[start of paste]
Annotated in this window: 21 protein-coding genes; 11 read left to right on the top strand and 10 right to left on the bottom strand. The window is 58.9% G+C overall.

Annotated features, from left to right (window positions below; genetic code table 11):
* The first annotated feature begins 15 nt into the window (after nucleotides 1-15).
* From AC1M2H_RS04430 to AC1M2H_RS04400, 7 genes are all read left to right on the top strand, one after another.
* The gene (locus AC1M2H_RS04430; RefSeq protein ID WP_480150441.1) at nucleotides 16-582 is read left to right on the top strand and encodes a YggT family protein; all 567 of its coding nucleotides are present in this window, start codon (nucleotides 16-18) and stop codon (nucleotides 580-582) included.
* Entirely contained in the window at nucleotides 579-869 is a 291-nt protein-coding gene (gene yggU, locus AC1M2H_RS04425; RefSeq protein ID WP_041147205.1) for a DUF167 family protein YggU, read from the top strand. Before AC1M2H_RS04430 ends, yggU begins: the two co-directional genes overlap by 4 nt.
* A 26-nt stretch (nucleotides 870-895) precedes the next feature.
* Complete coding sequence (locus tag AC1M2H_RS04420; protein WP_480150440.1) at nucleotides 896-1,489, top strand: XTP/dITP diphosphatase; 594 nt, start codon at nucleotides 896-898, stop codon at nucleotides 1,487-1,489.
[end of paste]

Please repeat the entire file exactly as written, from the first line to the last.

Annotated in this window: 21 protein-coding genes; 11 read left to right on the top strand and 10 right to left on the bottom strand. The window is 58.9% G+C overall.

Annotated features, from left to right (window positions below; genetic code table 11):
* The first annotated feature begins 15 nt into the window (after nucleotides 1-15).
* From AC1M2H_RS04430 to AC1M2H_RS04400, 7 genes are all read left to right on the top strand, one after another.
* The gene (locus AC1M2H_RS04430; RefSeq protein ID WP_480150441.1) at nucleotides 16-582 is read left to right on the top strand and encodes a YggT family protein; all 567 of its coding nucleotides are present in this window, start codon (nucleotides 16-18) and stop codon (nucleotides 580-582) included.
* Entirely contained in the window at nucleotides 579-869 is a 291-nt protein-coding gene (gene yggU, locus AC1M2H_RS04425; RefSeq protein ID WP_041147205.1) for a DUF167 family protein YggU, read from the top strand. Before AC1M2H_RS04430 ends, yggU begins: the two co-directional genes overlap by 4 nt.
* A 26-nt stretch (nucleotides 870-895) precedes the next feature.
* Complete coding sequence (locus tag AC1M2H_RS04420; protein WP_480150440.1) at nucleotides 896-1,489, top strand: XTP/dITP diphosphatase; 594 nt, start codon at nucleotides 896-898, stop codon at nucleotides 1,487-1,489.